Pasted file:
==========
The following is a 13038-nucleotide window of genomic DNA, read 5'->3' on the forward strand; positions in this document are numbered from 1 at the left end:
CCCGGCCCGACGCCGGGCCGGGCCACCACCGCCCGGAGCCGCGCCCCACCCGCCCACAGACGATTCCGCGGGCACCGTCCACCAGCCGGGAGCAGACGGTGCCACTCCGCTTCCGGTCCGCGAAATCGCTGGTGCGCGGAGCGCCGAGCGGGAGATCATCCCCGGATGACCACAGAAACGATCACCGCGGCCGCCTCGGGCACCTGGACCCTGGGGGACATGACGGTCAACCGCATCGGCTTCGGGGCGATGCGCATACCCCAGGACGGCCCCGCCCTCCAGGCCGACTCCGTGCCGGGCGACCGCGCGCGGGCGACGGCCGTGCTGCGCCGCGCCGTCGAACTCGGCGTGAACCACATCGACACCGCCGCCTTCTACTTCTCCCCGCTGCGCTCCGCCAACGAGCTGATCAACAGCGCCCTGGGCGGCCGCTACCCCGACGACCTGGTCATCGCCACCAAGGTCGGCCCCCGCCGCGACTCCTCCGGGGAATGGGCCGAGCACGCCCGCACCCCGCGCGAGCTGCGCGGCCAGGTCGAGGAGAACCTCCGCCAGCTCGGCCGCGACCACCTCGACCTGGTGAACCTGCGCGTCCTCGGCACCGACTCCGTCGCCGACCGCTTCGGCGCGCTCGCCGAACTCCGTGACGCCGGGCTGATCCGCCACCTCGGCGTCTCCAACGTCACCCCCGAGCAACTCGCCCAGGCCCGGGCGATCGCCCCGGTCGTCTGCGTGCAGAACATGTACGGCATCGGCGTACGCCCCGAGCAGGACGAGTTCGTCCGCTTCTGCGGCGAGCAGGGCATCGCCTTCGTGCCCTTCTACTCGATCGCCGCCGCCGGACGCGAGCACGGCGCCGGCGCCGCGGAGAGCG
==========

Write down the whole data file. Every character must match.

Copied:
The following is a 13038-nucleotide window of genomic DNA, read 5'->3' on the forward strand; positions in this document are numbered from 1 at the left end:
CCCGGCCCGACGCCGGGCCGGGCCACCACCGCCCGGAGCCGCGCCCCACCCGCCCACAGACGATTCCGCGGGCACCGTCCACCAGCCGGGAGCAGACGGTGCCACTCCGCTTCCGGTCCGCGAAATCGCTGGTGCGCGGAGCGCCGAGCGGGAGATCATCCCCGGATGACCACAGAAACGATCACCGCGGCCGCCTCGGGCACCTGGACCCTGGGGGACATGACGGTCAACCGCATCGGCTTCGGGGCGATGCGCATACCCCAGGACGGCCCCGCCCTCCAGGCCGACTCCGTGCCGGGCGACCGCGCGCGGGCGACGGCCGTGCTGCGCCGCGCCGTCGAACTCGGCGTGAACCACATCGACACCGCCGCCTTCTACTTCTCCCCGCTGCGCTCCGCCAACGAGCTGATCAACAGCGCCCTGGGCGGCCGCTACCCCGACGACCTGGTCATCGCCACCAAGGTCGGCCCCCGCCGCGACTCCTCCGGGGAATGGGCCGAGCACGCCCGCACCCCGCGCGAGCTGCGCGGCCAGGTCGAGGAGAACCTCCGCCAGCTCGGCCGCGACCACCTCGACCTGGTGAACCTGCGCGTCCTCGGCACCGACTCCGTCGCCGACCGCTTCGGCGCGCTCGCCGAACTCCGTGACGCCGGGCTGATCCGCCACCTCGGCGTCTCCAACGTCACCCCCGAGCAACTCGCCCAGGCCCGGGCGATCGCCCCGGTCGTCTGCGTGCAGAACATGTACGGCATCGGCGTACGCCCCGAGCAGGACGAGTTCGTCCGCTTCTGCGGCGAGCAGGGCATCGCCTTCGTGCCCTTCTACTCGATCGCCGCCGCCGGACGCGAGCACGGCGCCGGCGCCGCGGAGAGCG